PSAC Prairie Region Health & Safety Committee: Winter Reminder

Our beautiful Canadian winter is here.   The sun is rising later, setting earlier, and it is getting colder and colder. Unfortunately, with the Covid-19 still lingering around; and the flu season, we’re apt to spend more time indoors.

Winter months can take a toll on your physical and mental well-being.   We may find ourselves feeling more irritable, having low energy, or even struggling to do day to day routines.

Maintaining your psychological wellness through winter is important for your overall health, safety and wellness.

Tips to help you beat the winter blues and manage those negative feelings:

  1. Exercising and going outdoors: Even just getting 15 minutes of moderate exercise a day can boost your energy, help you sleep better and improve your mood.   The cold weather doesn’t mean you are stuck inside, so bundle up and go outside to take a walk and get some fresh air and necessary Vitamin D.
  2. Healthy eating and sleeping habits: Diets high in processed food and refined sugar have been connected to worsening mood disorders, including depression. Try to focus on maintaining a balance, fill up on healthy fruits, vegetables and proteins.  While too much sugar can worsen your mood, so can too little sleep. Lack of sleep has been associated with an increased risk of depression and other mental health effects. Maintain a healthy sleep routine. Try going to bed and waking up on a consistent schedule. Avoid electronics in the bedroom or watching television right before bed.
  3. Stay connected: While it was easier to socialize safely during the warm weather by staying distanced outdoors, you can still find ways to connect. Schedule regular video chats with friends and family, reach out by phone or email or even send a letter in the mail. For some extra fun, plan virtual trivia sessions, movie screenings or other events. It’s important to reach out to your support system and talk with those you trust when you feel like you’re struggling. These interactions -even virtual- can help build up your emotional and psychological resilience.
  4. Keep up with your other appointments: Taking care of your mental wellness includes taking care of your overall health.  Keep up with your regular dental visits, primary care visits and any other ongoing wellness appointments.
  5. Meditate and be mindful: Try practicing meditation for even just ten minutes a day. Meditating in the morning or before bed can help you start the day on a calm note, or it can clear your mind of the stresses of the day.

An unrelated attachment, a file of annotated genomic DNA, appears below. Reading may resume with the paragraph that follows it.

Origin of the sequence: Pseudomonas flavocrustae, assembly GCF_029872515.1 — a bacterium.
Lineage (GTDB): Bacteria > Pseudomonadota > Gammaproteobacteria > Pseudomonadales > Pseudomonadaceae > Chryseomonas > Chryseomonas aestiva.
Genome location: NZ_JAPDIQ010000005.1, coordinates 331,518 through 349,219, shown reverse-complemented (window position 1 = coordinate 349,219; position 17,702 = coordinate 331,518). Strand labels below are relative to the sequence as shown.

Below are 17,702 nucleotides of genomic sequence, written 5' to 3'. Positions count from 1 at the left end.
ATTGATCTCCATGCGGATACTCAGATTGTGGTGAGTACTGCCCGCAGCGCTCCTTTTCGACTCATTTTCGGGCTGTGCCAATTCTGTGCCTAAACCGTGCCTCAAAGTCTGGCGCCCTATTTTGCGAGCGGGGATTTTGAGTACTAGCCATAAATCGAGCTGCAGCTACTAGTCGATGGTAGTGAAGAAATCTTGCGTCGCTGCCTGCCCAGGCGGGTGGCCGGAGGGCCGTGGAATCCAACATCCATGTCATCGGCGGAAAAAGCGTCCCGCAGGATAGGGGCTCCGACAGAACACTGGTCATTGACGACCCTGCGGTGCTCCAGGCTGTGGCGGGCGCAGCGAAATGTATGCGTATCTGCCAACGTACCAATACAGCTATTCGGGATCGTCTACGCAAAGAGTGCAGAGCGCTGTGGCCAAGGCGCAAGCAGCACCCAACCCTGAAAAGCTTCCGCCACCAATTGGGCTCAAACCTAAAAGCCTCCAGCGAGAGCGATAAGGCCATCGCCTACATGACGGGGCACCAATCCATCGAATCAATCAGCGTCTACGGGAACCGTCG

6. Adopt some CBT practices: Cognitive-behavioral therapy (CBT) is a type of treatment that helps people learn to identify thought patterns that have a negative influence on their behaviour and emotions and how to change those patterns.

Journaling:   Document the time of the mood or thought, the source of it, how intense it was and how you reacted.

Cognitive restructuring or reframing: This involves identifying and challenging the negative thought patterns and cognitive distortions you frequently experience. Once identified, you can explore why they took root and learn how to reframe those thoughts so they’re more positive and productive.

Relaxation and stress reduction techniques:   Techniques such as deep breathing exercises, muscle relaxation, meditation and imagery can help break the cycle of those negative thought patterns and clear your mind so you can think more rationally and logically.

Behavioral experiments:   These are designed to identify the thought patterns that influence your behaviour. Before starting a task that typically makes you anxious, try to predict what would happen then afterward see if the prediction came true. Over time, you will see that the worst-case scenario you were worried about isn’t likely to happen. This helps reduce that initial anxiety and “what if” type of thinking that may keep you from starting or completing those tasks.

Activity scheduling and behaviour activation: When we’re stressed, pleasurable activities are often the first to go. This can be especially true during the winter months when it feels harder to get out of the house and be motivated. Intentionally taking part in activities that you enjoy reduces negative thinking and promotes positive emotions and well-being. Try scheduling the activities you’re likely to put off – going for a walk, working on a hobby, running an errand, or learning a new skill.

7. When to seek medical attention: While these tips can help you manage your mental health through winter months, it’s important to call your doctor if you experience signs such as:

  • Feeling depressed most of the day
  • Decreased interest or pleasure in activities that you used to enjoy
  • Changes in weight and appetite
  • Feeling worthless, hopeless, or excessively guilty
  • Difficulty concentrating more than usual
  • Experiencing strong mood swings
  • Thoughts of death, suicide, or harming others

Taking care of your mental health is a year-round practice. The winter doesn’t mean you’re stuck indoors, and it certainly doesn’t mean you can’t do the things you enjoyed in the warmer months. While you may need to be a little more creative, you can certainly still connect with others and enjoy outside activities, we all need, to stay psychologically healthy and happy.

Last but not least; with the changing of the seasons, we extend our warm wishes and kind greetings!

~ Your PSAC Prairie Region H&S Committee


Mental Health Commission of Canada:

Mental Health First Aid

CMHA (Canadian Mental Health Association)

Alberta Health Services

Saskatchewan Health

Manitoba Health